For one thing, multifoliaterose is probably extrapolating from the values xe signals, which aren't identical to the values xe acts on. I don't doubt the sincerity of multifoliaterose's hypothetical resolve (and indeed I share it), but I suspect that I would find reasons to conclude otherwise were I actually in that situation. (Being signed up for cryonics might make me significantly more willing to actually refuse treatment in such a case, though!)
If you want to persuade me to spend less of my money on myself and more on trying to save the world, surely you should start with frippery like nice sandwiches or movies, rather than something that's a matter of life and death?
What's weird is that people are driven to compare cryonics to charity in a way they're not when it comes to other medical interventions, or theatre tickets. I think Katja Grace explains it plausibly.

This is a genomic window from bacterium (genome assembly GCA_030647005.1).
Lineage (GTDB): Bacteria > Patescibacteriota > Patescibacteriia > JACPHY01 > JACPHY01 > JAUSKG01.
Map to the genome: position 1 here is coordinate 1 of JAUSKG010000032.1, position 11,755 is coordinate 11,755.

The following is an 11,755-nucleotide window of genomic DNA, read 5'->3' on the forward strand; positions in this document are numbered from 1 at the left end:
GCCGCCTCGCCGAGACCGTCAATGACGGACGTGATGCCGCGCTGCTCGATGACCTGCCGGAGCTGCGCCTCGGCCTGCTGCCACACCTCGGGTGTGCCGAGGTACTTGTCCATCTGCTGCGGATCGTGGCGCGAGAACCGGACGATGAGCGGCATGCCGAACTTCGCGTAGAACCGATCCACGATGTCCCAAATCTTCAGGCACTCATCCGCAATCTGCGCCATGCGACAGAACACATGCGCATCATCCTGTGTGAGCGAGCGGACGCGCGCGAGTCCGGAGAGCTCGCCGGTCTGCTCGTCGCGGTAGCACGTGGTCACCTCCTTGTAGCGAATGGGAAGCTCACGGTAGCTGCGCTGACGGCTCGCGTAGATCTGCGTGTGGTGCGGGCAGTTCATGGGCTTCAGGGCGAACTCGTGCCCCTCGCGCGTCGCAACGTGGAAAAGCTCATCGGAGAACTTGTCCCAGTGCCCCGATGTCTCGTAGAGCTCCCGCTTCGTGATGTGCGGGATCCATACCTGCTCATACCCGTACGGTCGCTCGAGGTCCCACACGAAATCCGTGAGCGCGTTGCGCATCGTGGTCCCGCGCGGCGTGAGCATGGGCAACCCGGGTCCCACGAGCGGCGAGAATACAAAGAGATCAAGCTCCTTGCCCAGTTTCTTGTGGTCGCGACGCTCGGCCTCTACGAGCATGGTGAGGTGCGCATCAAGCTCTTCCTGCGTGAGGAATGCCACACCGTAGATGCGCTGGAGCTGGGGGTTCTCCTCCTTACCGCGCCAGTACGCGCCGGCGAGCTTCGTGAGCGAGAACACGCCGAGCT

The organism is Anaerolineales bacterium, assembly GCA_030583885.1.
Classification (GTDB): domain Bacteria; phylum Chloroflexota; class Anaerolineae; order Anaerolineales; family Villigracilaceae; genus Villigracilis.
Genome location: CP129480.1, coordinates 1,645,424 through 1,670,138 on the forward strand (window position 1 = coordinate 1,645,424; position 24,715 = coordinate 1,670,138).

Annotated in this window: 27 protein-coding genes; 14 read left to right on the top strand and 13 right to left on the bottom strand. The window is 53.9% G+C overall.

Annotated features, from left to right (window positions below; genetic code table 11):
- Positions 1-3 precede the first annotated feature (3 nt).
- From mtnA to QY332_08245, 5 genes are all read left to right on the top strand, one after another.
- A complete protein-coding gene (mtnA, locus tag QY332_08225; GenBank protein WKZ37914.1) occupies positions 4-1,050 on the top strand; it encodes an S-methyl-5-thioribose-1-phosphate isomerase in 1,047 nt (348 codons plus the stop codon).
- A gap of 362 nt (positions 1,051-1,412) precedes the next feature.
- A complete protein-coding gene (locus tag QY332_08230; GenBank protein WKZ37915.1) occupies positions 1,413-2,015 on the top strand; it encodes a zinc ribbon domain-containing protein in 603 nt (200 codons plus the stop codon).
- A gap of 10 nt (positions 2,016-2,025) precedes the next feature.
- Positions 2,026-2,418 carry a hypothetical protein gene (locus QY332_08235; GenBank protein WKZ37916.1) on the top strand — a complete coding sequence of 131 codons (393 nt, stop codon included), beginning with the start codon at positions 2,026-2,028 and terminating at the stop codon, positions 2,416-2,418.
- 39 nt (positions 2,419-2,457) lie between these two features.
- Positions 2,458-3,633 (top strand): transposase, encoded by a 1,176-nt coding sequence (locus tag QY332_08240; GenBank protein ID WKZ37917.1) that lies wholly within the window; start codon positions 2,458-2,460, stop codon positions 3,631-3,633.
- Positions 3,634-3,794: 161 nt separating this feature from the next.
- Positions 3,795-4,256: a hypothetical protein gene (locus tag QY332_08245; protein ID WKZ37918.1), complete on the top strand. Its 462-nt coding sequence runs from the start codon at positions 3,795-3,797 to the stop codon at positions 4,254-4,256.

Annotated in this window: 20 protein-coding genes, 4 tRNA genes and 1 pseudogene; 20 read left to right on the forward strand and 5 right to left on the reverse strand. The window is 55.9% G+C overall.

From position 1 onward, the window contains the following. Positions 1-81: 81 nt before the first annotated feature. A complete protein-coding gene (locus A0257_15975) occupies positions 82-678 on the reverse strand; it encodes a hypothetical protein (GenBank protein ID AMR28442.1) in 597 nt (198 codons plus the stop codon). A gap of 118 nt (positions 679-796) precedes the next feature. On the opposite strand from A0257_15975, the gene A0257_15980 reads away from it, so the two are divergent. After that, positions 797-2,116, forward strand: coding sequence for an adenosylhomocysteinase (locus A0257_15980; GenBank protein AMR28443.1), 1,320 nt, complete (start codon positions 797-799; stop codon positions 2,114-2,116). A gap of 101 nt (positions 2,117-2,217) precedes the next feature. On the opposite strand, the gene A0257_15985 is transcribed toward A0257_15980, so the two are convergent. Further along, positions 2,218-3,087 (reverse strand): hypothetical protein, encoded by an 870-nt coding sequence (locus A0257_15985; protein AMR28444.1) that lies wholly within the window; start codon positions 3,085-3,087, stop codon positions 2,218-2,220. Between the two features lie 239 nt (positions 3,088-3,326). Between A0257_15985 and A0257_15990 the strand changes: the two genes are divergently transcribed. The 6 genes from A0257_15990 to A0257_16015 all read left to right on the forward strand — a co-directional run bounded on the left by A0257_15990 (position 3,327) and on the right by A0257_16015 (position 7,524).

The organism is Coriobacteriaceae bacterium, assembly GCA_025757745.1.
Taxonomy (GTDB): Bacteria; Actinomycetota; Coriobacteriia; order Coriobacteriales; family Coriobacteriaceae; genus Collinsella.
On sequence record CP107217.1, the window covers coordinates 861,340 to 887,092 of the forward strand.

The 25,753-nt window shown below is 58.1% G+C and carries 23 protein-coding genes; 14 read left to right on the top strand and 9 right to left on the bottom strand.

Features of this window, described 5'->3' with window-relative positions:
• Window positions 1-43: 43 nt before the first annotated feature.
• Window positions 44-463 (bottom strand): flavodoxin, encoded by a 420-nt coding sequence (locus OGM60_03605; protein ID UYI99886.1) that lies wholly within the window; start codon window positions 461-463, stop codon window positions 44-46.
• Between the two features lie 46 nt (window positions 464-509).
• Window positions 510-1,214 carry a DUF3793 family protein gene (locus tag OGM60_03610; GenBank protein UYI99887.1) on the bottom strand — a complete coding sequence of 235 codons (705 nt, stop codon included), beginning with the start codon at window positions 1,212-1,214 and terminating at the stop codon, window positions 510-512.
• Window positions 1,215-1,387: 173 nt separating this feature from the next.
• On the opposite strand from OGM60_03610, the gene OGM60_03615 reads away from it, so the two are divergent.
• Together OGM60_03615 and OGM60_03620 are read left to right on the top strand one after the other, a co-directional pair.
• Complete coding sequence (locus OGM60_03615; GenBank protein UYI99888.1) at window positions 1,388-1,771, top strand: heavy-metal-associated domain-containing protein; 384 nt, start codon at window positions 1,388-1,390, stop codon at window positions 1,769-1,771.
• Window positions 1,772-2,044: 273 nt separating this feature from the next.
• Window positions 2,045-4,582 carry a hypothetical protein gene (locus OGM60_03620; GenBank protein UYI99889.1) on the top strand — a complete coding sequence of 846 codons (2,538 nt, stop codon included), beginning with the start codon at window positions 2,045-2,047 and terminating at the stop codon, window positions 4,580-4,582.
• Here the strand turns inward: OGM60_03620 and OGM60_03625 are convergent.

In your version of the story, what mistake am I making that causes me to go around urging other people to sign up for cryonics?
Given the tech level required for revival, I'd assign a pretty low probability of getting revived before we're through the window of vulnerability.
If enough people sign up, cryonics can become a cost-effective way of saving lives. The only way to get there is to support cryonics.
In estimating cost-effectiveness of signing up, you have to take into account this positive externality. This was also an argument in Hanson's Cryonics As Charity, which you didn't properly discuss, instead citing current costs of cryonics.
The margin has to take into account all future consequences of the action as well, not just local consequences. Again, a concrete problem I have with your post is essential misrepresentation of Hanson's post by quoting current costs of cryonics, and not mentioning the argument for lowering of costs. This you haven't answered.
You are telling me that Cryonically suspending myself is less charitable than donating the same resources to an efficient charity? Um... yes?
I don't think this post contains a non-trivial insight. I found the normative presumptions interspersed with the text distasteful. Multi also presents a misleading image of what best represents the values of most people.